Criminal defense may prove difficult if you lie to police

A 22-year-old college student is said to have recently attended a music festival in another state. While there, police officers visited his home near the University of Alabama campus. His roommate denied their request to enter; they apparently obtained a search warrant and said they found substantial amounts of drugs and cash in the house. Authorities say he promised them he’d return to turn himself in, but he never showed up. Generally speaking, most criminal defense analysts would agree that’s not the best way to handle such situations.

When authorities searched the student’s home, they said they found nearly $60,000 in cash, over 4 pounds of marijuana, cocaine and various other types of drugs and drug paraphernalia. They also claim there were illegal drugs and packaging materials in a cooler on the student’s front porch. The roommate allegedly admitted knowing his friend dabbled in drug transactions but had no clue he was running a sophisticated drug operation.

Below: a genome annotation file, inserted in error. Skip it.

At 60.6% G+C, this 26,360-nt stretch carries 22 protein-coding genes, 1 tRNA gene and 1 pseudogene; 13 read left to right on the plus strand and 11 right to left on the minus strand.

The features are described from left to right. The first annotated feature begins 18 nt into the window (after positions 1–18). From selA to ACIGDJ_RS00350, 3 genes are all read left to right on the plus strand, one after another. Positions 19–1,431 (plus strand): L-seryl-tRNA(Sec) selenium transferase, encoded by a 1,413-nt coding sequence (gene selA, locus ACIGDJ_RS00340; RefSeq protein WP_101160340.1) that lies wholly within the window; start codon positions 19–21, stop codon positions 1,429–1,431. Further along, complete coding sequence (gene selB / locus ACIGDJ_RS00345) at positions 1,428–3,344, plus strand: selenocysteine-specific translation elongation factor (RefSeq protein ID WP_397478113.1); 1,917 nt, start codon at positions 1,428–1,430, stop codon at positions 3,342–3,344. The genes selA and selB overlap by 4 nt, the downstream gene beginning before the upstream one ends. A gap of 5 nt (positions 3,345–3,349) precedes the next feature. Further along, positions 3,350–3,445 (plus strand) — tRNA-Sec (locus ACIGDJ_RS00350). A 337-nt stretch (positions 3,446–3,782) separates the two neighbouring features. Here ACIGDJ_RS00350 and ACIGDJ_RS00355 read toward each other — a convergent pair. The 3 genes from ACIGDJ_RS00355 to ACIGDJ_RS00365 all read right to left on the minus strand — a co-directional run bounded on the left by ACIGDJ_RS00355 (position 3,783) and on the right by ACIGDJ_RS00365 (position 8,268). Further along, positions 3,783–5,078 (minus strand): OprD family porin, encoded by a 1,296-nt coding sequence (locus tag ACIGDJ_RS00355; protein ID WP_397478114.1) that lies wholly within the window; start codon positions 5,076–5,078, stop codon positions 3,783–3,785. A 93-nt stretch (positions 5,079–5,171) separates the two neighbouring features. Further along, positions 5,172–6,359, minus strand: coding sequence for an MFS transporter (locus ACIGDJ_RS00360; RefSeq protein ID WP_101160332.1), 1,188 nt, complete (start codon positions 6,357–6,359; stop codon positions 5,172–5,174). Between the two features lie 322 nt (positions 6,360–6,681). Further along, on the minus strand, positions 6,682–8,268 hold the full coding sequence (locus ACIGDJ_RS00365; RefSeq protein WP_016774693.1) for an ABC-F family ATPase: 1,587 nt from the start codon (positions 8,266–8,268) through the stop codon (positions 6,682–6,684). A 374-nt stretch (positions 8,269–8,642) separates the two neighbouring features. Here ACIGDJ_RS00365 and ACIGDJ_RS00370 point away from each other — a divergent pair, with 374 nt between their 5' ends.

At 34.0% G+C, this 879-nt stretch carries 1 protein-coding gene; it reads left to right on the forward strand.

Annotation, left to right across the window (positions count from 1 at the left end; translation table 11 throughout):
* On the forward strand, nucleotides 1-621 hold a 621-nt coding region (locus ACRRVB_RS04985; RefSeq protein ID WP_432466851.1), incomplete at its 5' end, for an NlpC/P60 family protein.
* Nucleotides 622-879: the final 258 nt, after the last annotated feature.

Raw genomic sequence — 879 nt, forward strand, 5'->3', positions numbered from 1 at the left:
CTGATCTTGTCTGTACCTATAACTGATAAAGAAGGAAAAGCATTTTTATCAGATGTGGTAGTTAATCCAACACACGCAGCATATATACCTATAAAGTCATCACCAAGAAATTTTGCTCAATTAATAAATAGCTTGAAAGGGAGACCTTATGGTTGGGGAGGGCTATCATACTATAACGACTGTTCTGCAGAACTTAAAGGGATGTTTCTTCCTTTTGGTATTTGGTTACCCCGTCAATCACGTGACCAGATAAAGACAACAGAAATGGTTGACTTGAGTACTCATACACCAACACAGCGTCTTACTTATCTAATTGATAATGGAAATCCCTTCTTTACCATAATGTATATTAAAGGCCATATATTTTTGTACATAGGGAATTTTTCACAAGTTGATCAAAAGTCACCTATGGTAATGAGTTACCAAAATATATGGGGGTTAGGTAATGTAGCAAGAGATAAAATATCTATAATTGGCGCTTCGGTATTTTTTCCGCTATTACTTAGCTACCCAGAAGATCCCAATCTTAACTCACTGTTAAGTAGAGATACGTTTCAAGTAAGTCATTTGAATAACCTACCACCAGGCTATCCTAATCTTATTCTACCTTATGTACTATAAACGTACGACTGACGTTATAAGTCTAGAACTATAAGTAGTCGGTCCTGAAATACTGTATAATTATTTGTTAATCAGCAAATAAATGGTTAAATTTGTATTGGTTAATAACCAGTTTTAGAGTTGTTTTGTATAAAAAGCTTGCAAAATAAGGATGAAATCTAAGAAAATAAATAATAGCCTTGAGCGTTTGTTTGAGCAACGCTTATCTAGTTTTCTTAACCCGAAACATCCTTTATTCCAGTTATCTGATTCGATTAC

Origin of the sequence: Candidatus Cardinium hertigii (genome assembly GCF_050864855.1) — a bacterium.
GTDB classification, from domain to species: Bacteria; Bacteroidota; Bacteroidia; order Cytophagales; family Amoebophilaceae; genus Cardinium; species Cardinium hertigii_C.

Authorities say they have spoken with the student in question several times by phone but haven’t discussed the matter with him in person. They’ve implored anyone with knowledge of his exact whereabouts to come forward. It’s logical to assume a person’s criminal defense situation would only become more challenging if a supposed promise to turn oneself in is left unfulfilled.

Many times, it’s a defendant’s word against an officer’s. The outcome of every case is unique to its own circumstances. Chances of avoiding conviction or at least staying out of jail are usually increased by retaining the help of an experienced Alabama criminal defense attorney before heading to court.

Source:, “Police: College student “on the run” after major drug bust“, Stephanie Taylor, June 22, 2017